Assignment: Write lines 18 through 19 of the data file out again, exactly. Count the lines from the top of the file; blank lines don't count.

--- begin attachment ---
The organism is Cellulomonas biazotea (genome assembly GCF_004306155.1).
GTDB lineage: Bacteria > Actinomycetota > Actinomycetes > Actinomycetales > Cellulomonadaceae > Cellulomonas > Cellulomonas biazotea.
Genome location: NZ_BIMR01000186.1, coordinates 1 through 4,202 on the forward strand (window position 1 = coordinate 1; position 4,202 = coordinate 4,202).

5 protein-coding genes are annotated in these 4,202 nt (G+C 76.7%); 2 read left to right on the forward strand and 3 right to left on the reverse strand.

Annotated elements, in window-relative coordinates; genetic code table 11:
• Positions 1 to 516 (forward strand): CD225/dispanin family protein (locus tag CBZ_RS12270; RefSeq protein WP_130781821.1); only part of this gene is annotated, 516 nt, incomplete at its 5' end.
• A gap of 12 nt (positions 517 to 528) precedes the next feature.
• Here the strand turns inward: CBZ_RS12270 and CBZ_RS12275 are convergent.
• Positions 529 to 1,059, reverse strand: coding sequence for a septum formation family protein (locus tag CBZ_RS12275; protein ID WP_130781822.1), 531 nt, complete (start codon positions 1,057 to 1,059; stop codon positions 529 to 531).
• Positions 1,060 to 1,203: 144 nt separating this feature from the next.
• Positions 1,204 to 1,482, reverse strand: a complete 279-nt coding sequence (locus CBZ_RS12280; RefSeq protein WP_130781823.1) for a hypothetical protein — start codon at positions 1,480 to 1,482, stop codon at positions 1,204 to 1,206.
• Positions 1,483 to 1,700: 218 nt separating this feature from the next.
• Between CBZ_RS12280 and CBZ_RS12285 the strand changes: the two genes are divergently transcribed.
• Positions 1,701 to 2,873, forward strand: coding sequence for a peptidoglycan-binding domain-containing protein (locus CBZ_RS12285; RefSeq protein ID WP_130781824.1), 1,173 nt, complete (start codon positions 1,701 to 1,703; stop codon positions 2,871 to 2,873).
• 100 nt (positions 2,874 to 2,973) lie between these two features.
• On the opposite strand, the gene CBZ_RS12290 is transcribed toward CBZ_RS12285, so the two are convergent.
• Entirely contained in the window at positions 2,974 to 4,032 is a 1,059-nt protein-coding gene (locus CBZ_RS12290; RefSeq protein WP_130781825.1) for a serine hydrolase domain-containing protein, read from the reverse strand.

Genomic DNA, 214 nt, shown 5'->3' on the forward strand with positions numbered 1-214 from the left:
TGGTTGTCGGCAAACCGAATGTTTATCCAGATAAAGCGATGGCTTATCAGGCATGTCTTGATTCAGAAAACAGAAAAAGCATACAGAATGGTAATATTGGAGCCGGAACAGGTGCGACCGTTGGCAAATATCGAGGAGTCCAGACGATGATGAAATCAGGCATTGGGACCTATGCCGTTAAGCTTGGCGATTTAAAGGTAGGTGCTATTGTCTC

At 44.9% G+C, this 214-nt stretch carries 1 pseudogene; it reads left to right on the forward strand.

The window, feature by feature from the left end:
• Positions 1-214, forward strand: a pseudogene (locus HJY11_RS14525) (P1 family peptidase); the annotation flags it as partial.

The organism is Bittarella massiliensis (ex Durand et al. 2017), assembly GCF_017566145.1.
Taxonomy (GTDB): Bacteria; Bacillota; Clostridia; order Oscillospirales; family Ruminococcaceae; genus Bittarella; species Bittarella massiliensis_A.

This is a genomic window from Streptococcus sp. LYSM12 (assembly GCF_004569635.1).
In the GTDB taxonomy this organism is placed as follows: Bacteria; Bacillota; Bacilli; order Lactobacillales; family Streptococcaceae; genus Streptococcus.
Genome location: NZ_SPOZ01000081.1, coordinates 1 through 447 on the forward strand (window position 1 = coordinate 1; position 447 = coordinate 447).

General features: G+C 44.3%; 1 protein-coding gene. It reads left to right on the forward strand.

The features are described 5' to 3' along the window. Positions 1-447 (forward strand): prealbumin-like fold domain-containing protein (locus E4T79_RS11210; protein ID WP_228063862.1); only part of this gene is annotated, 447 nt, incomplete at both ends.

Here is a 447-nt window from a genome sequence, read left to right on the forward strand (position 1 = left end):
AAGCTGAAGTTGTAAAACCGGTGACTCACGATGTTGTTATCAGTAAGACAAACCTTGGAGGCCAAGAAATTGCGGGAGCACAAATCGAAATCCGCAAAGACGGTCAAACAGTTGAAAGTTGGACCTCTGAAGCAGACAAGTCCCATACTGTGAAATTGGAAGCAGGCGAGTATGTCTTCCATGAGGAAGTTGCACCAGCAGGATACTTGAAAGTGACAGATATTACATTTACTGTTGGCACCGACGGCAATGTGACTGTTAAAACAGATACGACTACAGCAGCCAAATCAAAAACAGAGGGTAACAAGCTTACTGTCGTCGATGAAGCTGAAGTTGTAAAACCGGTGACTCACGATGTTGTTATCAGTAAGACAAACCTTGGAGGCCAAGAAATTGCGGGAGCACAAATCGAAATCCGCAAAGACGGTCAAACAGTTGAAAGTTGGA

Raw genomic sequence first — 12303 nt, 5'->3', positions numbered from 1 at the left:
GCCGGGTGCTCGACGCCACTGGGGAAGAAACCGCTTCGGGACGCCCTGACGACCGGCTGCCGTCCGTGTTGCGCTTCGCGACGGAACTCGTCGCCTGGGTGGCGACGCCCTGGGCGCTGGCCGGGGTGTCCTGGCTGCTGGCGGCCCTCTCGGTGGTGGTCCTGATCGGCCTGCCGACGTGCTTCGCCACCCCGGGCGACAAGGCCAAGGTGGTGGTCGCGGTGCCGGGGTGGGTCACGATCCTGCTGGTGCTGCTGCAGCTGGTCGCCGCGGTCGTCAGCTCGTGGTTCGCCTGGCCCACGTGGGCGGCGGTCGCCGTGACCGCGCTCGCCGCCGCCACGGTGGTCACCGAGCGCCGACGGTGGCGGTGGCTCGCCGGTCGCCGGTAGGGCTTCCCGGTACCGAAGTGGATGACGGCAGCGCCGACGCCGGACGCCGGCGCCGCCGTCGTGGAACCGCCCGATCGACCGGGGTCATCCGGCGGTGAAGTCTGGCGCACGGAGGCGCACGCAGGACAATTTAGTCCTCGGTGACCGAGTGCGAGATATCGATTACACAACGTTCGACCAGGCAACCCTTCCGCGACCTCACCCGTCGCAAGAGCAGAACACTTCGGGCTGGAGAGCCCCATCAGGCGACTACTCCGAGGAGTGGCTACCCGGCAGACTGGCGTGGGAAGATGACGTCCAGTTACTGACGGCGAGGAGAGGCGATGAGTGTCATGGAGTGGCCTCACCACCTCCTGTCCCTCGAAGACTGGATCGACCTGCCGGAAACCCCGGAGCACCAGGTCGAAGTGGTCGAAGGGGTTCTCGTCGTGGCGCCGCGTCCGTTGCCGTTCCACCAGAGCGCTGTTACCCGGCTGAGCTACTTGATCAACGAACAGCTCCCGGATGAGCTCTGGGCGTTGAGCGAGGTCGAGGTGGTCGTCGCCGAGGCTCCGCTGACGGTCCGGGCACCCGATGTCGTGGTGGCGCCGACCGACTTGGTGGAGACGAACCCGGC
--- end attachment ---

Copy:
Genomic DNA, 214 nt, shown 5'->3' on the forward strand with positions numbered 1-214 from the left:
TGGTTGTCGGCAAACCGAATGTTTATCCAGATAAAGCGATGGCTTATCAGGCATGTCTTGATTCAGAAAACAGAAAAAGCATACAGAATGGTAATATTGGAGCCGGAACAGGTGCGACCGTTGGCAAATATCGAGGAGTCCAGACGATGATGAAATCAGGCATTGGGACCTATGCCGTTAAGCTTGGCGATTTAAAGGTAGGTGCTATTGTCTC